- The Empire Club of Canada Addresses (Toronto, Canada), 9 Mar 2000, p. 313-320
- Manning, Preston, Speaker
- Media Type
- Item Type
- The job of the Official Opposition. A challenge to support the Canadian Alliance. Common goals and desires of Canadians. Political obstacles that prevent the achievement of these goals and aspirations. The situation in Canada where the minority leads the majority. The common-sense advice to think big and work together. The response of Joe Clark and the federal PCs. The response of Reformers. Key features of the Canadian Alliance policy declaration and constitution. A three-fold challenge in future opportunities to influence Alliance policy and determine Alliance leadership. Canada's need for a new prime minister. The speaker, ready to do that job and what he needs to do it. The speaker's intention to step aside as Leader of the Official Opposition in order to devote the maximum amount of time and attention to the voters in the leadership election. Thinking and Acting Big.
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- 9 Mar 2000
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- Full Text
MP, Calgary Southwest and Leader of the Official Opposition
Chairman: Robert J. Dechert
President, The Empire Club of Canada
Head Table Guests
Bart J. Mindszenthy, A.P.R., Partner, Mindszenthy & Roberts Communications Counsel and a Director, The Empire Club of Canada; Reverend Dr. John Niles, Rector, Victoria Park United Church; Nadia Shewnarane, Senior Student, Parkdale Collegiate Institute; Michael Coren, Freelance Writer, The Toronto Sun, Author and' Broadcaster; Elwin Hermanson, Leader of the Saskatchewan Party and Leader of the Official Opposition in Saskatchewan; Tom Long, Egon Zehnder International Inc. and Chairman, 1999 Ontario PC Party Re-Election Campaign; Catherine Steele, Vice-President (Toronto) and Partner, GGA Communications and Third VicePresident, The Empire Club of Canada; Peter G. White, Executive Vice-President and Director, Argus Corp. Ltd. and Chairman, Canadian Alliance Fund; J. Lorne Braithwaite, President and CEO, Cambridge Shopping Centres Limited; Belinda Stronach, Executive Vice-President, Magna International Inc.; and George L. Cooke, President and CEO, The Dominion of Canada General Insurance Company and Immediate Past President, The Empire Club of Canada.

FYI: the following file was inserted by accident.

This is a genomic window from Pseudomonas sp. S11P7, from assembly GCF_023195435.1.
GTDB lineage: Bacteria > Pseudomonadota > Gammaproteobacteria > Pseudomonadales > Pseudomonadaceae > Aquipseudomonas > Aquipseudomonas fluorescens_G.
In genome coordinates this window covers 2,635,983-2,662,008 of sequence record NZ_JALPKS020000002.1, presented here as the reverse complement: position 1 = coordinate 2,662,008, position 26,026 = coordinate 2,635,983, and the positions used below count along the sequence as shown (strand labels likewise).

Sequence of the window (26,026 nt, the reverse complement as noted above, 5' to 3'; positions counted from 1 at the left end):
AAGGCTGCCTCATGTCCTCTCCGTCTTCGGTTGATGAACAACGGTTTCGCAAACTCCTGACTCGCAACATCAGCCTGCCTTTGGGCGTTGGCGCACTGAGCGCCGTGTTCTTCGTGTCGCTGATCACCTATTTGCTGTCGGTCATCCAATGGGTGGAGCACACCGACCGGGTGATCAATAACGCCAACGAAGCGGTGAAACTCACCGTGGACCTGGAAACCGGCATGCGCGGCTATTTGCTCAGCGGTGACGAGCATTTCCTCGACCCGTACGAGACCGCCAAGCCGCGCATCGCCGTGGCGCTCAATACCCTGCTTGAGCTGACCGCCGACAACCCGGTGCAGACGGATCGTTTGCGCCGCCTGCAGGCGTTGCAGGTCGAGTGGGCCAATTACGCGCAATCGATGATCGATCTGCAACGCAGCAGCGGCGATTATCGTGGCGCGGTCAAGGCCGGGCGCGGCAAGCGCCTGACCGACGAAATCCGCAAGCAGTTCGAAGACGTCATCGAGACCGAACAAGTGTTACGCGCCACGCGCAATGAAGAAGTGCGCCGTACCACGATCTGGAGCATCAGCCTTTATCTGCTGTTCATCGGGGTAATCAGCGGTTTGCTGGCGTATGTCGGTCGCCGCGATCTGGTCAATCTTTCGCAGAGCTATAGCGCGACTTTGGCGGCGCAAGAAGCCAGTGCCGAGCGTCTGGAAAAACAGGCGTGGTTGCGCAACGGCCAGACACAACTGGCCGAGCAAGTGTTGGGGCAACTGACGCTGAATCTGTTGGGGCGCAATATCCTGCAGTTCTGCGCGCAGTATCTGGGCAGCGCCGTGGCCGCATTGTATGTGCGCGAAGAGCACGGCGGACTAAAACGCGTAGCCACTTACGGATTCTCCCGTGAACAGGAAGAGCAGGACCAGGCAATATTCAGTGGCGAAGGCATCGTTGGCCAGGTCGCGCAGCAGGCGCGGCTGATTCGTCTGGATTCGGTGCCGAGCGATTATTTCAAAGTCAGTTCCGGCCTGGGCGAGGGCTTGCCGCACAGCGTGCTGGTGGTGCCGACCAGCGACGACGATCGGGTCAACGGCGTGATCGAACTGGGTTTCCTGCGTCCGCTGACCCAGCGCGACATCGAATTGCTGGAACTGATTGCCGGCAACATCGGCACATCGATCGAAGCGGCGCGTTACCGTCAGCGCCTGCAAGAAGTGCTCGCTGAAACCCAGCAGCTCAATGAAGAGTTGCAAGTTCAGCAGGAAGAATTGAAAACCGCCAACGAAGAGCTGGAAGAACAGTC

Introduction by Robert J. Dechert
Politics like life and business is about risk and successful business people instinctively know that even with a good product or service rewards do not come without considerable risk.
Preston Manning has never retreated from taking risks to advance a cause in which he believes.
In 1987, he turned away from the status quo Canadian federal political parties and became one of the principal founders of the Reform Party of Canada. Within 10 years Mr. Manning led that fledgling political movement from obscurity to the Official Opposition in the House of Commons.
Despite these successes, Mr. Manning realised that in order for his supporters to be able to apply their principles in government a national coalition of small-c conservatives needed to be built.
He could have taken the easy route and simply continued to grow the Reform Party from within.
But he chose another route. He courageously and diplomatically invited other like-minded Canadians to join together in a new coalition to give Canadian voters a viable conservative alternative to the current government of Canada.
He reached out to Canadians of varied backgrounds including former supporters of the PC Party of Canada such as myself. He challenged us to define the common principles that we all shared and to build a new national conservative party.
And to demonstrate his good faith he agreed to put his own leadership on the line and to participate in an open, democratic and hotly contested race for the leadership of the new party.
He has encouraged the justifiably proud supporters of the Reform Party to "think big" and to join hands with fellow conservatives across Canada.
Approximately one year ago, Mr. Manning described for us the United Alternative vision arising out of the first United Alternative Convention held in February of 1999.
Following the recent successful conclusion of the second United Alternative Convention which founded the new Canadian Reform Conservative Alliance Mr. Manning has graciously agreed to share with us his vision of the Canadian Alliance and its political prospects.
Ladies and gentlemen, once again, please welcome Mr. Preston Manning to the podium of The Empire Club of Canada.
Thanks for giving me the opportunity to address you today and thanks to the Empire Club for providing a forum from which to discuss national issues.